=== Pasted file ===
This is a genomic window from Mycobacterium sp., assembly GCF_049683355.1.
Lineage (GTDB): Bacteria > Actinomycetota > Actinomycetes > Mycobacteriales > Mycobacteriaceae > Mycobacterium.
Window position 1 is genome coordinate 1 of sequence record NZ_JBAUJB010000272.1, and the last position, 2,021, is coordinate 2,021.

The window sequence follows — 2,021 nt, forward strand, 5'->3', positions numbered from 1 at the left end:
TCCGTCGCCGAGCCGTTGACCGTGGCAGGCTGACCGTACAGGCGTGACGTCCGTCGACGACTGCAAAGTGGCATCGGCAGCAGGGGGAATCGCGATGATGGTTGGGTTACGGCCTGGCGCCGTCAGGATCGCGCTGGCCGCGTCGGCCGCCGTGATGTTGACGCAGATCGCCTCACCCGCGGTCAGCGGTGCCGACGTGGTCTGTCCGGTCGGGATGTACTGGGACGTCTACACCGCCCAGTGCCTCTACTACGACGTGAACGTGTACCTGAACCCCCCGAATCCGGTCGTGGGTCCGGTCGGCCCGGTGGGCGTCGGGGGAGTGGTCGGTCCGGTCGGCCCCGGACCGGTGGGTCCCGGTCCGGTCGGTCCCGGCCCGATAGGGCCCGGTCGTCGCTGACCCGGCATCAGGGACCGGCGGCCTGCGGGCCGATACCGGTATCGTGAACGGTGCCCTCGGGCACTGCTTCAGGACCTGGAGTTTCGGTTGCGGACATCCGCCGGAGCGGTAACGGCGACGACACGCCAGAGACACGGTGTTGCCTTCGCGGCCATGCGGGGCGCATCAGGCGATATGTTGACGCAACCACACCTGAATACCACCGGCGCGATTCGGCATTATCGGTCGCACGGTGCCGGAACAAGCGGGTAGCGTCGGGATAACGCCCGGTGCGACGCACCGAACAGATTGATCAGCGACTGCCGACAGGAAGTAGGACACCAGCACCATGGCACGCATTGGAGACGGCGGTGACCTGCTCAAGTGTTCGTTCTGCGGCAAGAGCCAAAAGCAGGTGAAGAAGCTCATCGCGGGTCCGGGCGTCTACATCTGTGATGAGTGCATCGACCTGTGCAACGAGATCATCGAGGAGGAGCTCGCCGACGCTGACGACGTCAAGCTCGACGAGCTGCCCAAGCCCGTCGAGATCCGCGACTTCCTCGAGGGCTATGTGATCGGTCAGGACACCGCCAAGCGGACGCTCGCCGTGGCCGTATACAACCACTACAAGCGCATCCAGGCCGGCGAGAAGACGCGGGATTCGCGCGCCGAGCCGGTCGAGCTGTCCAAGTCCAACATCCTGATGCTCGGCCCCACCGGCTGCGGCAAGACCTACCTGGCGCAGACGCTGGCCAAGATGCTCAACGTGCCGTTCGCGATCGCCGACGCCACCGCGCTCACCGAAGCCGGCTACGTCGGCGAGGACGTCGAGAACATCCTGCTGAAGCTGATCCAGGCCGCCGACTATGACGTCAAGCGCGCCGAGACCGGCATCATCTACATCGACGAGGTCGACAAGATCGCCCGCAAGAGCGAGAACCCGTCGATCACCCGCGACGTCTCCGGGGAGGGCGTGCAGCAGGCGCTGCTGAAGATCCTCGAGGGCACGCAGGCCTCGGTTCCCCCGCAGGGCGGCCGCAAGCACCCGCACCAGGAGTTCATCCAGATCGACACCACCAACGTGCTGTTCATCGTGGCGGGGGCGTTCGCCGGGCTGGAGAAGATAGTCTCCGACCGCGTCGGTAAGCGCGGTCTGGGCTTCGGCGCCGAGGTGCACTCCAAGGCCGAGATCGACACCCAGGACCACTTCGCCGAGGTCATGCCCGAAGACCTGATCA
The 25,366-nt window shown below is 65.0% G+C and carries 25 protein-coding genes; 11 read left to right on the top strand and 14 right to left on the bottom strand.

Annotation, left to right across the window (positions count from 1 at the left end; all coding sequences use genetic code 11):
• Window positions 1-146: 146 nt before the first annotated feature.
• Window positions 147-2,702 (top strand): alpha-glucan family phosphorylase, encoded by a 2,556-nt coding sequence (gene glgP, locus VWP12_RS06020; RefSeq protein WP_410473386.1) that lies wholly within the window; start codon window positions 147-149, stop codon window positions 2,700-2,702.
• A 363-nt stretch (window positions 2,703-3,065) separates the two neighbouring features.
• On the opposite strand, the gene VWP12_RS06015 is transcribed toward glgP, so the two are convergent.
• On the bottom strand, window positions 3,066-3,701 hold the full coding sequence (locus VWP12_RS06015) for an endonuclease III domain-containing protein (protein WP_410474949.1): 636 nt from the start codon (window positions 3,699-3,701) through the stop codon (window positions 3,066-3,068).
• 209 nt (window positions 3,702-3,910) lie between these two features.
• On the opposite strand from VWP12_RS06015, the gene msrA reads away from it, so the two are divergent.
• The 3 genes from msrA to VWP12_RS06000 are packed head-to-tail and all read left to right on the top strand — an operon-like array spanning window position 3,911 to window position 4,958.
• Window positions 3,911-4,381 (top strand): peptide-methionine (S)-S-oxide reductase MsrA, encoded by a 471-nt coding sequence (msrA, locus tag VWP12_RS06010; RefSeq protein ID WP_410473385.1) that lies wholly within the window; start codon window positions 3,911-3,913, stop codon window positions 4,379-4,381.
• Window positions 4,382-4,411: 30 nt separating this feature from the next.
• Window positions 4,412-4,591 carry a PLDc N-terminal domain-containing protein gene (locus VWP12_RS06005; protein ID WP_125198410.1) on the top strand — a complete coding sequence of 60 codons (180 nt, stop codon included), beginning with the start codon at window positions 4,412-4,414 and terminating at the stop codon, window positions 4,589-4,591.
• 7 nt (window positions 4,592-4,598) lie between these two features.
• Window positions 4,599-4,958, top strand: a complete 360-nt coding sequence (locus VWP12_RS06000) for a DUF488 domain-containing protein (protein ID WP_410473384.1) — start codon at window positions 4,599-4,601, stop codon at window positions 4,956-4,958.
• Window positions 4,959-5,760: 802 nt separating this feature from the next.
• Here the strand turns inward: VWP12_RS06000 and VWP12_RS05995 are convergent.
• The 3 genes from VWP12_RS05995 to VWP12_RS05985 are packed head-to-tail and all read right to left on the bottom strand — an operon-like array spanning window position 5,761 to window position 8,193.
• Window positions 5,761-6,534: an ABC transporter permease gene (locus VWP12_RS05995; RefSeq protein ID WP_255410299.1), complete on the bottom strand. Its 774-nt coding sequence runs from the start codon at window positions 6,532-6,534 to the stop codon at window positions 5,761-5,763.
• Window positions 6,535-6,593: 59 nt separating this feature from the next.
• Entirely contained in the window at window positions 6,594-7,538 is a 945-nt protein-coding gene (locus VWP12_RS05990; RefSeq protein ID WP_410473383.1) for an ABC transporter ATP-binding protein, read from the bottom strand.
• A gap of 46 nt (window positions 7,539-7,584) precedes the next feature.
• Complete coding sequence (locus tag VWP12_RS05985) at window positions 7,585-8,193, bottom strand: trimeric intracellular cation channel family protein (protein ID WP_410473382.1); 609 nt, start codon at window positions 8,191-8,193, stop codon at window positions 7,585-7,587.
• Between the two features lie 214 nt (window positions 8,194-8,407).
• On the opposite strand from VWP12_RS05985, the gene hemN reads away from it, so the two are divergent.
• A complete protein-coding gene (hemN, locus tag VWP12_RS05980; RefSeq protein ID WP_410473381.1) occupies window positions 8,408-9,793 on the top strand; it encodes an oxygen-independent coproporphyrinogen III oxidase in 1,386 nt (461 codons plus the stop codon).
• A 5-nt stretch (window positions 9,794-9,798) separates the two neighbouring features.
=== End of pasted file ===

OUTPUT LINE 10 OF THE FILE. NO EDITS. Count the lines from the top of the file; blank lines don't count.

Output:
• A 363-nt stretch (window positions 2,703-3,065) separates the two neighbouring features.